growing up in Windsor, Ontario, across the river from Michigan, I had many occasions to debate U.S.-Canada relations with a variety of fine American visitors who would traverse the Detroit River and come to Windsor to drink underage, gamble, and go to strip clubs (in Windsor, the law permitted dancers to show the naughty parts below the waist; Michigan was a ta-ta's only state).
We'd talk pop culture and politics and the environment. I'd marvel at the great American writers I was just starting to love--Hemingway, Faulkner, O'Connor. They'd compliment me on how well I spoke English.
But the liveliest of our debates was the one that began like this: If it ever came down to it, who would win a war between Canada and the United States?
Such a question! There aren't enough phone-in radio shows to answer it in a year's worth of programming. You might as well be asking what the sound of one hand clapping is. I mean, there isn't really an answer, now, is there?
Oh yes there is.
Now, no one is suggesting that to find out, our two countries should go to war just to satisfy two barstool debaters. But barstool tactics are the means by which the question will be resolved.
Assume Canada and the U.S. were to go to war tomorrow. The television commentators would work themselves into a frenzy trying to predict the outcome:
"The U.S. has bombers. Canada doesn't!"
"Yeah, but Canada just bought those leaky used subs from England!"
"The U.S. has tanks. Canada doesn't!"
"Canada's peacekeepers have been deployed around the world!"
"The U.S. has missiles. Canada doesn't!"
"The fact that Canada's troops don't have proper desert camouflage uniforms won't hurt them now!"
But opinions don't count for much in battle--statistics do.
In the 20th century, Canada has been in four wars and come out on top each time--a perfect 4-0 record (I refer to WWI, WWII, Korea, and the Persian Gulf War). The United States has an impressive record, too, but with losses at the Bay of Pigs and Vietnam (plus humiliation in Somalia), the record falls to 7-3. A ball team playing .700 is nothing to sniff at. But it's not perfection, now is it, especially when you consider that a full half of Canada's victories came against one of the greatest military powers of all time, while the U.S. has padded its record by scheduling lightweights like Grenada.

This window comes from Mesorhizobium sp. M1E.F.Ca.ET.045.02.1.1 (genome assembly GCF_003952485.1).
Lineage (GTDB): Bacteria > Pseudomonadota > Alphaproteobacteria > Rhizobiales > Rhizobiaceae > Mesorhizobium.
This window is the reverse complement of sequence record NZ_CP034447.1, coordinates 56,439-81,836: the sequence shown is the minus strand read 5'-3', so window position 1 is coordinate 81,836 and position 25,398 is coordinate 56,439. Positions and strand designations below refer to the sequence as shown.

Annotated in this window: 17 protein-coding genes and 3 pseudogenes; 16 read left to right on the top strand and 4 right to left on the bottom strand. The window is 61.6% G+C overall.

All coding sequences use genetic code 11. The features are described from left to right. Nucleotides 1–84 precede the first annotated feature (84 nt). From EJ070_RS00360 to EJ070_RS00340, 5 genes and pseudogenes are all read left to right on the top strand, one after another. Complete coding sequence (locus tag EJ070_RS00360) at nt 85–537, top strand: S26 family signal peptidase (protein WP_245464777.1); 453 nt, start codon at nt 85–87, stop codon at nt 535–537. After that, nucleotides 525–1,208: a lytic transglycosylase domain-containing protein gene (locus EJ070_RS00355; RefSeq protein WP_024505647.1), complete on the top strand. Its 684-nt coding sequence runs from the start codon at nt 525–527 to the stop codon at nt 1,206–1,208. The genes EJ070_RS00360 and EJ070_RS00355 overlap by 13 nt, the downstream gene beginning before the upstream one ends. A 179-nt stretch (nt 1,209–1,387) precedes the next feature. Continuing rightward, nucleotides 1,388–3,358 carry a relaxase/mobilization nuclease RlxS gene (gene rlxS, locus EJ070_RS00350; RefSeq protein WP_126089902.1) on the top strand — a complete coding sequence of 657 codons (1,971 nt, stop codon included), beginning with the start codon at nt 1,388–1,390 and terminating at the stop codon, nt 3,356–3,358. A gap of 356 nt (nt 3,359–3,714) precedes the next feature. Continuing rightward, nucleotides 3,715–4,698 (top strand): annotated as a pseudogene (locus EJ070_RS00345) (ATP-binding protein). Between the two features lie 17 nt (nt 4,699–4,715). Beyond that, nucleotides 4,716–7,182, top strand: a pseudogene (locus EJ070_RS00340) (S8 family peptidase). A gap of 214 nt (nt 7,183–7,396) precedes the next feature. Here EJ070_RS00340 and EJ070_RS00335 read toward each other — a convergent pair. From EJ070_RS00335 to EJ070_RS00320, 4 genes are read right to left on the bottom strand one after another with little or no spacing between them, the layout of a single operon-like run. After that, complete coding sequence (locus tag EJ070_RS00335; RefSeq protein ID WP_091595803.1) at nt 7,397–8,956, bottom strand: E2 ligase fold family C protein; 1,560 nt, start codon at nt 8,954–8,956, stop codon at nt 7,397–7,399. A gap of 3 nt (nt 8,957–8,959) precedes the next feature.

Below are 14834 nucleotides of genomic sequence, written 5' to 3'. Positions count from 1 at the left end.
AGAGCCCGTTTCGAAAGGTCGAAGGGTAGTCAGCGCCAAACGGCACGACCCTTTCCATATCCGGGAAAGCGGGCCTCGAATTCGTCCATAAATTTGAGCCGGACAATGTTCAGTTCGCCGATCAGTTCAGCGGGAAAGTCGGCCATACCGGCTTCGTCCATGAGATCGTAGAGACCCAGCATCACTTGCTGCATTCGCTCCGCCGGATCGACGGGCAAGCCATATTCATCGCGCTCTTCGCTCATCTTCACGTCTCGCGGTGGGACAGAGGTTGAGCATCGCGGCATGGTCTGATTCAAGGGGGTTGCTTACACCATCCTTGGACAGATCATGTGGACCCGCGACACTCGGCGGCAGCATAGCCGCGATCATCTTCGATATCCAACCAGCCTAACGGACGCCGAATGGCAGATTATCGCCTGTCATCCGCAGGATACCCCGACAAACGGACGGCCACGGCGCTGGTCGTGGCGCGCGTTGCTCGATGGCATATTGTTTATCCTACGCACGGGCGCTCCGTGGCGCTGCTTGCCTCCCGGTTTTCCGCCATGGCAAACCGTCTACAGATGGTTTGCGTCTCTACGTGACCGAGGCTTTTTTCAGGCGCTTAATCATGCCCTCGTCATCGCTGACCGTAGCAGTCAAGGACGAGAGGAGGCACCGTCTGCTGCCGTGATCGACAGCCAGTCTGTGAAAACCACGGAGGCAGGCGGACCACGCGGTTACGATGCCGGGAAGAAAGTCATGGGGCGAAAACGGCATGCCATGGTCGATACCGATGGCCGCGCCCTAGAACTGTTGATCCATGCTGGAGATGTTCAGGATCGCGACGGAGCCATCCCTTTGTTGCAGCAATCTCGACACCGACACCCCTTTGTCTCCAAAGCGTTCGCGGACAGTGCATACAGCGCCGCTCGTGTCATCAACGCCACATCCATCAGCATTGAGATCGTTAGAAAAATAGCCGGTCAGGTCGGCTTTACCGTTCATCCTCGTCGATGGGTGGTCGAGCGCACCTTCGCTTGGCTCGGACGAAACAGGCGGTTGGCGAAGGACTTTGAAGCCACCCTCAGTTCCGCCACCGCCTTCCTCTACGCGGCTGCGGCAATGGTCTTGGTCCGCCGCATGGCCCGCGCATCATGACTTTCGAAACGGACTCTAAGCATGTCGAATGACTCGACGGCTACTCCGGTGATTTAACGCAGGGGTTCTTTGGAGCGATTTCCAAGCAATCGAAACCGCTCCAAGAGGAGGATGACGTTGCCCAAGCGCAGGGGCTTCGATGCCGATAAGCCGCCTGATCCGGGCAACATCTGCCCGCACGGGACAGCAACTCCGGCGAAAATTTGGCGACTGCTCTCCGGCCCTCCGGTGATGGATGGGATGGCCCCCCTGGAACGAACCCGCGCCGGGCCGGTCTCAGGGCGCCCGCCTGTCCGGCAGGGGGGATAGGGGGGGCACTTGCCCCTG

Now let's drill down. As any Pyrrhic will tell you, a war won with massive casualties is no victory at all.
In WWI, WWII, and Korea, America lost a combined total of 558,431 lives, or a total of 186,143.6 lives per war (LPW). Canada lost 60,916 in the same three wars for an LPW of just 20,305.3. Which is to say that Canada's victories came much more efficiently than those of the U.S.
Lives are one thing. Money is another. Once again, Canada comes out on top. In 1997, the U.S. spent $276 billion, or $1,030 per citizen on defending its borders (and attacking others). The Canadian government spent $7.8 billion, or $257 per person.
Fewer lives lost. Less money spent. Better winning percentage.
But wars are as often won with a good defense, rather than offence. Once again, on track record, Canada sports a superior record. No one has dared invade, despite the fact that Canada spends less per kilometer of shoreline to defend itself than any nation on earth. No Pearl Harbor. No September 11th. Even Canadian embassies abroad have proven immune to terrorist attack.
Here's another thing: home-field advantage. Should the U.S. decide to invade Canada, it would be like Napoleon and Hitler in Russia all over again. The mighty winters would stop the U.S. in its tracks. Is it any coincidence that, while the U.S. has walked over enemies in temperate climates like Panama and Iraq, it was unable to defeat the wintry Soviet Union, whose weapons of mass destruction were somewhat more, well, real?
Sure, in war, like baseball, anything can happen. Just as Jose Lima could defeat Pedro Martinez, the U.S. could have a lucky day and beat Canada in a war. But the statistics speak for themselves and, as a betting man, it's hard for me to go against them.